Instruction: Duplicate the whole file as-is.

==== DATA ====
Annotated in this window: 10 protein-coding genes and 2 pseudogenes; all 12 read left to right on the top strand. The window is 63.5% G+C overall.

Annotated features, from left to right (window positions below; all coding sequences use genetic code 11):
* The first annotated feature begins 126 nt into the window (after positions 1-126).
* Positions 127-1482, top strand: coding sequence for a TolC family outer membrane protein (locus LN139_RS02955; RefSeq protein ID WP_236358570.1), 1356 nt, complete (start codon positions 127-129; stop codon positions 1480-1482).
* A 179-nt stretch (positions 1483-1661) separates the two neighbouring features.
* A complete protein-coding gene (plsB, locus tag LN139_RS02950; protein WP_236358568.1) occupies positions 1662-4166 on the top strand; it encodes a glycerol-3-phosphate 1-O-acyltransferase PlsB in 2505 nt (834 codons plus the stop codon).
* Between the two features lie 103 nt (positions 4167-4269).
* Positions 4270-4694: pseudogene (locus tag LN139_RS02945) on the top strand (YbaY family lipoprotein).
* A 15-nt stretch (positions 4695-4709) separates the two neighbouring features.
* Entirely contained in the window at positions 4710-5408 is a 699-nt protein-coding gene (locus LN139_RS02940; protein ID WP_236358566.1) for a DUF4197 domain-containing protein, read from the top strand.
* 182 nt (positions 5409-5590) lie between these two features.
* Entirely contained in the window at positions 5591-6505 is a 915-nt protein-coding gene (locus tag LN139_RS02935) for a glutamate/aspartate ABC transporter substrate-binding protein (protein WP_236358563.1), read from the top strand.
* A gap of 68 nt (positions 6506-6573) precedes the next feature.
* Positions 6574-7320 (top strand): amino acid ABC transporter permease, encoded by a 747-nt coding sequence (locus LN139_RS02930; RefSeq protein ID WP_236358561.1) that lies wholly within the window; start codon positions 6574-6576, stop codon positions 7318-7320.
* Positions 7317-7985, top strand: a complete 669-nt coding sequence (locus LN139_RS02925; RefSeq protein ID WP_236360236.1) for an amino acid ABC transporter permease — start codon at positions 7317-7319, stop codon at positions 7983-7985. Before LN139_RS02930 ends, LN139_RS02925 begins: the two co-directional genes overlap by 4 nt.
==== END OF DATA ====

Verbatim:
Annotated in this window: 10 protein-coding genes and 2 pseudogenes; all 12 read left to right on the top strand. The window is 63.5% G+C overall.

Annotated features, from left to right (window positions below; all coding sequences use genetic code 11):
* The first annotated feature begins 126 nt into the window (after positions 1-126).
* Positions 127-1482, top strand: coding sequence for a TolC family outer membrane protein (locus LN139_RS02955; RefSeq protein ID WP_236358570.1), 1356 nt, complete (start codon positions 127-129; stop codon positions 1480-1482).
* A 179-nt stretch (positions 1483-1661) separates the two neighbouring features.
* A complete protein-coding gene (plsB, locus tag LN139_RS02950; protein WP_236358568.1) occupies positions 1662-4166 on the top strand; it encodes a glycerol-3-phosphate 1-O-acyltransferase PlsB in 2505 nt (834 codons plus the stop codon).
* Between the two features lie 103 nt (positions 4167-4269).
* Positions 4270-4694: pseudogene (locus tag LN139_RS02945) on the top strand (YbaY family lipoprotein).
* A 15-nt stretch (positions 4695-4709) separates the two neighbouring features.
* Entirely contained in the window at positions 4710-5408 is a 699-nt protein-coding gene (locus LN139_RS02940; protein ID WP_236358566.1) for a DUF4197 domain-containing protein, read from the top strand.
* 182 nt (positions 5409-5590) lie between these two features.
* Entirely contained in the window at positions 5591-6505 is a 915-nt protein-coding gene (locus tag LN139_RS02935) for a glutamate/aspartate ABC transporter substrate-binding protein (protein WP_236358563.1), read from the top strand.
* A gap of 68 nt (positions 6506-6573) precedes the next feature.
* Positions 6574-7320 (top strand): amino acid ABC transporter permease, encoded by a 747-nt coding sequence (locus LN139_RS02930; RefSeq protein ID WP_236358561.1) that lies wholly within the window; start codon positions 6574-6576, stop codon positions 7318-7320.
* Positions 7317-7985, top strand: a complete 669-nt coding sequence (locus LN139_RS02925; RefSeq protein ID WP_236360236.1) for an amino acid ABC transporter permease — start codon at positions 7317-7319, stop codon at positions 7983-7985. Before LN139_RS02930 ends, LN139_RS02925 begins: the two co-directional genes overlap by 4 nt.